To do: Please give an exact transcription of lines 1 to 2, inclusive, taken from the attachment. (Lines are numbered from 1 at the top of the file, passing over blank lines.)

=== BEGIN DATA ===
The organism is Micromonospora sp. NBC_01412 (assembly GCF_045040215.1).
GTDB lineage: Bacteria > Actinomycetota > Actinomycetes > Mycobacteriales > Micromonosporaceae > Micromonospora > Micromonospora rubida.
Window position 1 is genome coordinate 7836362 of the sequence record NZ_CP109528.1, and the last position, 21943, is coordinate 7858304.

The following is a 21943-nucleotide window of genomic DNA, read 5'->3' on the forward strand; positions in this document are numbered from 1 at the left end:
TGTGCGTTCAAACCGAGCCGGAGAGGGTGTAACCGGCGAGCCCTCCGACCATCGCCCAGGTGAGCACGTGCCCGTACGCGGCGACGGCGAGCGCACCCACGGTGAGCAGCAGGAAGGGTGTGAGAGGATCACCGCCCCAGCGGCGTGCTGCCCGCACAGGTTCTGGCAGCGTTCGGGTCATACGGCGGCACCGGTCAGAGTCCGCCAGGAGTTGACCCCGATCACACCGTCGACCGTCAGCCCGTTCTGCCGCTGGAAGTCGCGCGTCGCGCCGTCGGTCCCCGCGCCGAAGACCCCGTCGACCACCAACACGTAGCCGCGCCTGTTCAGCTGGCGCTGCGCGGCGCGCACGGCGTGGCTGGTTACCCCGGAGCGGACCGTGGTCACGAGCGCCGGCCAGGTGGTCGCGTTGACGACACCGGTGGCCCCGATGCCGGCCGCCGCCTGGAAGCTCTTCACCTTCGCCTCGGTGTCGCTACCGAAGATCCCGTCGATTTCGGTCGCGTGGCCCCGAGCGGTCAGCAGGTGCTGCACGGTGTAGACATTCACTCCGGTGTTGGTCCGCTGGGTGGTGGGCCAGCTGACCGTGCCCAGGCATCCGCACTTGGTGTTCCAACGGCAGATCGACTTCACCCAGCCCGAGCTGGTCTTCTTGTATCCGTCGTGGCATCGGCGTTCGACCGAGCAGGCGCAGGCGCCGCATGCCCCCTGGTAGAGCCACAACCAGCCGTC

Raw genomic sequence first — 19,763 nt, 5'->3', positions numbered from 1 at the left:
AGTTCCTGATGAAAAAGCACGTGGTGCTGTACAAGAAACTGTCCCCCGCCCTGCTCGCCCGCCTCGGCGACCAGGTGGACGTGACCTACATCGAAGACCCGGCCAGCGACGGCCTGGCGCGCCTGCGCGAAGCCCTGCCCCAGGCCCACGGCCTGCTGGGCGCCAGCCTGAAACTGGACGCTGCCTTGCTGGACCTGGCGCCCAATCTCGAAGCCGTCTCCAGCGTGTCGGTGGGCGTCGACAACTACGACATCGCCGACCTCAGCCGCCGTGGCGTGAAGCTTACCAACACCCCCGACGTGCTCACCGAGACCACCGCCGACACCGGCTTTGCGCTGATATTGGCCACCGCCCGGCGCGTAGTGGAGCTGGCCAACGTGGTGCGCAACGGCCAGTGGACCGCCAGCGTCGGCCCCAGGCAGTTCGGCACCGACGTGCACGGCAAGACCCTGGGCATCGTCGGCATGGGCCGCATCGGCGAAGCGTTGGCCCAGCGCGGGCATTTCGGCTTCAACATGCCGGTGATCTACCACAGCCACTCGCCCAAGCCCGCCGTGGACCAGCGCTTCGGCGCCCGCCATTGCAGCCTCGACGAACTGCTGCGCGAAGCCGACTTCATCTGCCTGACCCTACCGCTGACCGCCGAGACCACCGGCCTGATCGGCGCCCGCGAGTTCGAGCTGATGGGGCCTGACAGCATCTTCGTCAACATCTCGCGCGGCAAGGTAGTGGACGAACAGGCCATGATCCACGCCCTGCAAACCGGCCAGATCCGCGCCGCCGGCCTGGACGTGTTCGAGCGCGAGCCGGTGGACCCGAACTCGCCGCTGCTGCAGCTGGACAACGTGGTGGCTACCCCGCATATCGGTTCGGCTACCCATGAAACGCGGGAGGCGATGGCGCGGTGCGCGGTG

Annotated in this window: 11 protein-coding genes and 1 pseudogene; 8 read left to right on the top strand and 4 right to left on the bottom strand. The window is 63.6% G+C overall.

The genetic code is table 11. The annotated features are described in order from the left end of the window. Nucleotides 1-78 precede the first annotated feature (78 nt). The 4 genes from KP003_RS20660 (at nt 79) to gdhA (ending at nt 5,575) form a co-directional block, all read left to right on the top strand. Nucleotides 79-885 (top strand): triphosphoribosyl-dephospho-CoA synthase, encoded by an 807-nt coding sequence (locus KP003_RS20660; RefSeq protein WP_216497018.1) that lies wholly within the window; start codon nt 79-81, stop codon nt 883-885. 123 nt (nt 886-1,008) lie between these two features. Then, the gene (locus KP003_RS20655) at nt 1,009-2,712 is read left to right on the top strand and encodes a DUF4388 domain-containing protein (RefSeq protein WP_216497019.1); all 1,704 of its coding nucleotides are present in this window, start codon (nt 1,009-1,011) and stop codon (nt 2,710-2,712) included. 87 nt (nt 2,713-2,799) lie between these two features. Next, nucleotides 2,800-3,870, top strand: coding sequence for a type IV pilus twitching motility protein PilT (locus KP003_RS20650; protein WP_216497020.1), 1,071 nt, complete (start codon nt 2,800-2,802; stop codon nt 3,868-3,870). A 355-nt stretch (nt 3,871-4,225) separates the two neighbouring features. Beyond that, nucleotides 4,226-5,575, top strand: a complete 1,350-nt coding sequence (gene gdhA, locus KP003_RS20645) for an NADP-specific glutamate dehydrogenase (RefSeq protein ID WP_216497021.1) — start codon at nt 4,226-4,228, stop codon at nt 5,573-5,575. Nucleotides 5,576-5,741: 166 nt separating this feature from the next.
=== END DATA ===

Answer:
The organism is Micromonospora sp. NBC_01412 (assembly GCF_045040215.1).
GTDB lineage: Bacteria > Actinomycetota > Actinomycetes > Mycobacteriales > Micromonosporaceae > Micromonospora > Micromonospora rubida.